Arms agreement frees Stormont logjam
Wednesday 16 October 1996
Although the talks have been under way since 10 June, the participants - the British and Irish governments and nine of Northern Ireland's 10 largest political groupings - had not previously reached agreement on rules and procedure.
The tenth party, Sinn Fein, is not in the talks. Seven of the nine parties signed up overnight to a compromise arrangement aimed at moving the talks on, though in the face of angry dissent from the Rev Ian Paisley's Democratic Unionists and another Unionist party. These denounced David Trimble's Ulster Unionist party for allegedly sidelining the arms issue.
Much of the argument of recent months has centred on the question of when the controversial decommissioning issue should be addressed, with Mr Paisley and others insisting it should be at the top of the agenda. The arrangement put into operation yesterday meant a debate on decommissioning began after less than an hour spent in discussion of a draft agenda.
The Ulster Unionist Party spokesman, Reg Empey, said last night: "We were accused of degrading decommissioning and putting it on the back burner - nothing of the case. The first item was the circulation of draft agendas for the substantive talks. That took a total of 31 minutes, then at 3pm we commenced the decommissioning debate."
One important effect of the new arrangement is that it makes it easier for the loyalist fringe parties to stay at the table. This is seen as a helpful factor in persuading loyalist paramilitary groups not to end their ceasefire.
The modest movement in the talks has at least had the effect of relieving fears that they would run into the sands by the end of this month without any progress having been made. The formula arrived at seems to assure their continuation for some time to come, although most participants say that rapid progress is not to be expected.
Lord Alderdice, leader of the moderate Alliance Party, said: "The progress was very important but one shouldn't over-state what was achieved. What we have now got is an agreement about how we talk about the agenda and how we talk about decommissioning. That's a step forward but it's not the kind of dreadfully dangerous betrayal that the DUP have suggested, not at all."
He added that he believed this stage of the talks would last for a few weeks.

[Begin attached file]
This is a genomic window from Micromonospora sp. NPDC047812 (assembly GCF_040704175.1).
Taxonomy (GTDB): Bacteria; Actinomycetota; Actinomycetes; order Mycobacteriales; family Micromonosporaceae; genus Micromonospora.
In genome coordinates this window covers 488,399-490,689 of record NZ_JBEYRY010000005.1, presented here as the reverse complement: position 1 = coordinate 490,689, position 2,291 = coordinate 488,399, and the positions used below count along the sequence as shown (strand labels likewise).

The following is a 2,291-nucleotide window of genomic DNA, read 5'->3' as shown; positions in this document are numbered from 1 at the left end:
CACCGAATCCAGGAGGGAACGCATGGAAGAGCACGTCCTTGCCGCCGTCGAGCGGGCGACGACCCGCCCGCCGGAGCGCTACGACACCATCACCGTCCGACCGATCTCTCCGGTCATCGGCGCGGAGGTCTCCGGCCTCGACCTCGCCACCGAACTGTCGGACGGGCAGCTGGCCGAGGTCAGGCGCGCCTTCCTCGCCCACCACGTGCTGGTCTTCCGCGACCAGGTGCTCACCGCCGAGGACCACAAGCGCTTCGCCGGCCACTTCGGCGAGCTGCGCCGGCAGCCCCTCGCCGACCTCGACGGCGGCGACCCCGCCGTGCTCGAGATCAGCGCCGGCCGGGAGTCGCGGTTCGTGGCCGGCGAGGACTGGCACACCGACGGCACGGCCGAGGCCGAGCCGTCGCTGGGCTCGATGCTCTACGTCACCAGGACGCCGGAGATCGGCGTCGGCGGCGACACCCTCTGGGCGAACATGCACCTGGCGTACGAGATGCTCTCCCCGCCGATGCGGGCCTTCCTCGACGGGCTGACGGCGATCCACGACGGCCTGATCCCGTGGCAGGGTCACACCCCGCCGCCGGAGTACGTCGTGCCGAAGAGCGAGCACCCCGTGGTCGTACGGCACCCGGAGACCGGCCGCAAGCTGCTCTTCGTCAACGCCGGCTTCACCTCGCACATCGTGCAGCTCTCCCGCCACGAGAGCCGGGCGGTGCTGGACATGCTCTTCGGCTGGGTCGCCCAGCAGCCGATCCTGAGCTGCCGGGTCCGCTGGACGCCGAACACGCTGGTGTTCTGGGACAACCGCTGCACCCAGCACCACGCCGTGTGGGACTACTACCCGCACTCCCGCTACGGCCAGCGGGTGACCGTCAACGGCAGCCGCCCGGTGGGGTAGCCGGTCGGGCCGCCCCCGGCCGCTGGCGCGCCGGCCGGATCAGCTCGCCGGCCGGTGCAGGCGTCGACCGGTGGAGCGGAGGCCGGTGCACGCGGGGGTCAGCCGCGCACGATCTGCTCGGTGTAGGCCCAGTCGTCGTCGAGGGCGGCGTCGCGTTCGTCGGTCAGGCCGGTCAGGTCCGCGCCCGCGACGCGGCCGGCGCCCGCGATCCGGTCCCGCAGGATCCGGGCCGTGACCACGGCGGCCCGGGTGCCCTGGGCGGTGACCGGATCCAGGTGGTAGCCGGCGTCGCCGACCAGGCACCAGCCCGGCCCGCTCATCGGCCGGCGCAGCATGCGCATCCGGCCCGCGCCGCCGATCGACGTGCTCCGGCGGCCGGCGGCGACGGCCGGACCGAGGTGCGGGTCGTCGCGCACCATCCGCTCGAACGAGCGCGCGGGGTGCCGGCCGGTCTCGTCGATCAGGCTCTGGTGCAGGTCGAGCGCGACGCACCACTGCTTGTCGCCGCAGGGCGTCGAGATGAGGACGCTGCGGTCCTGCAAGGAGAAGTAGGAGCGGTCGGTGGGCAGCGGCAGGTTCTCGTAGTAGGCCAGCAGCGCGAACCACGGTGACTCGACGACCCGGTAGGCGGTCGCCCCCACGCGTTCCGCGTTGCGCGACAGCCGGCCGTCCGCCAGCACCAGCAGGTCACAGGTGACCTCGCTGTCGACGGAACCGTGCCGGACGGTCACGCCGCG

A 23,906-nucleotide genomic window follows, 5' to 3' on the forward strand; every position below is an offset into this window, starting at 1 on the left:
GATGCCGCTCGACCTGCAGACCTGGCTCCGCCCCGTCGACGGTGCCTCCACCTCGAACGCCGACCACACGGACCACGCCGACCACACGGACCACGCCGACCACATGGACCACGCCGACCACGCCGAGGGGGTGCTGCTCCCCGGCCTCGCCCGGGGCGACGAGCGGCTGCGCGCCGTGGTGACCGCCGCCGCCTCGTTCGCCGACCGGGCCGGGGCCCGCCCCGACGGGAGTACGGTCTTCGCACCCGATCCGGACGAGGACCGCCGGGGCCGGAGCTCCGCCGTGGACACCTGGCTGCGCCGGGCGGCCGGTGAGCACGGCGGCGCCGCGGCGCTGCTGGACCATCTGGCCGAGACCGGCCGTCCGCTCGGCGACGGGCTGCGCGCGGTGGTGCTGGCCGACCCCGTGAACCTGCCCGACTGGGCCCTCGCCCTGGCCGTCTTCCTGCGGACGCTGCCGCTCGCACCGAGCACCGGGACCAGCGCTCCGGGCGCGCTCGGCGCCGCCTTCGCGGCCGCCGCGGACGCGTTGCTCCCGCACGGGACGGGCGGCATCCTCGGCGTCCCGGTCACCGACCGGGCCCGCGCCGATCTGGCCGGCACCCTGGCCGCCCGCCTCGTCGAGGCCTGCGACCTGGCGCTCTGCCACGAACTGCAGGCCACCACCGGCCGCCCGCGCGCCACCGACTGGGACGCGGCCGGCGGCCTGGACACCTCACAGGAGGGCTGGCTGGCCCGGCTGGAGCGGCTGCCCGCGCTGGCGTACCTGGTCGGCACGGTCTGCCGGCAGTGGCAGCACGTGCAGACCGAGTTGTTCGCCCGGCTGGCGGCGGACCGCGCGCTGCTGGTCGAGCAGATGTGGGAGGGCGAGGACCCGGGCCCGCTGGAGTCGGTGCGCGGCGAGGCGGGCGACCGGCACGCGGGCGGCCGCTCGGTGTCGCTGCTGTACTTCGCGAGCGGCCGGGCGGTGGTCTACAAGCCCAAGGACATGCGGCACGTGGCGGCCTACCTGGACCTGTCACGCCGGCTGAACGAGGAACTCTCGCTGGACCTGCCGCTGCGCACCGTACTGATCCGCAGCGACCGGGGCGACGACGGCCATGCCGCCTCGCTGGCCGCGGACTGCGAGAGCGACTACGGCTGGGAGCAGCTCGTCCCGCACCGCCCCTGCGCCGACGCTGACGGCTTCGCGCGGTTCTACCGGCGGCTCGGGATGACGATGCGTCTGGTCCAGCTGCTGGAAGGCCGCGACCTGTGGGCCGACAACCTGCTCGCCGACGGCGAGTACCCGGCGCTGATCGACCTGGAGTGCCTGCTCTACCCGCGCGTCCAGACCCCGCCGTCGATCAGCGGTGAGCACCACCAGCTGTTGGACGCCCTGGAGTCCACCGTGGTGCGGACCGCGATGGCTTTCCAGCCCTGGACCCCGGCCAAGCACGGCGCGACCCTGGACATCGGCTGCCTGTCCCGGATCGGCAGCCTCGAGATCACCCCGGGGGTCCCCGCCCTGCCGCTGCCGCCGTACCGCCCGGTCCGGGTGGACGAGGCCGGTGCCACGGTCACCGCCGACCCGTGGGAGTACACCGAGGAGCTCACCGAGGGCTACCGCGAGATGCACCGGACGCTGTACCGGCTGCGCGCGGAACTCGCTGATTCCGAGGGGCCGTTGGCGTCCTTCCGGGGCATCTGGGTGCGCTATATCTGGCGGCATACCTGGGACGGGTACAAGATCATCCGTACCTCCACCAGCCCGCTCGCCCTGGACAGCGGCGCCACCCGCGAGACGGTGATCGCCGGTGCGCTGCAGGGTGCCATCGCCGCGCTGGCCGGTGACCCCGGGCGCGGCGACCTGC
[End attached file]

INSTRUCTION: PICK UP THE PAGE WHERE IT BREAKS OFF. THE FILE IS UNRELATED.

n The Apprentice Boys of Derry, one of the Protestant marching organisations, have applied for permission to walk on Londonderry's city walls this weekend.
In August a crisis was averted when the organisation postponed plans for a similar parade. The Bogside Residents Group yesterday called on the marchers to open talks with local Catholics on the plans. The group said that if they did there was a very strong likelihood of agreement on the issue.
Leading article, page 15
- 2 Harry Potter fans can apply to the Hogwarts-inspired College of Wizardry
- 3 Jessica Chambers: 19-year-old woman 'doused with lighter fluid and burned alive' in the US
- 4 Russell Brand calls Nigel Farage 'poundshop Enoch Powell' in BBC Question Time debate
- 5 Orange Wednesdays are no more
Weather bomb in pictures: Storms cuts power for tens of thousands – and snow is on the way
Jessica Chambers: 19-year-old woman 'doused with lighter fluid and burned alive' in the US
Russell Brand calls Nigel Farage 'poundshop Enoch Powell' in BBC Question Time debate
Russell Brand was rendered speechless on Question Time by this man
Fury at Airbus after it hints the super-jumbo may be mothballed
Disgruntled RBS worker writes hilarious open letter to Russell Brand after anti-capitalist publicity stunt leaves him hungry
Nigel Farage defends Kerry Smith 'ch***y' comment: 'If you are going for a Chinese, what do you say you’re going for?'
Nigel Farage's approval rating hits 'record low' as popularity suffers in wake of Ukip sex scandal
Pakistan school attack live: Taliban kill at least 132 children in 'horrifying' massacre
Sony hack: Angelina Jolie branded 'seriously out of her mind' in further embarrassing leaked email saga
Panic Saturday: 13 million Britons spend £1.2bn – while 13 million others across the country live in poverty unable to afford food
£30000 - £35000 per annum: Recruitment Genius: An opportunity has arisen for a...
£30000 - £35000 per annum: Recruitment Genius: An exciting opportunity to join...
£30000 - £35000 per annum: Recruitment Genius: We have an excellent role for a...
Negotiable: Recruitment Genius: An IT Support Analyst is required to join the ...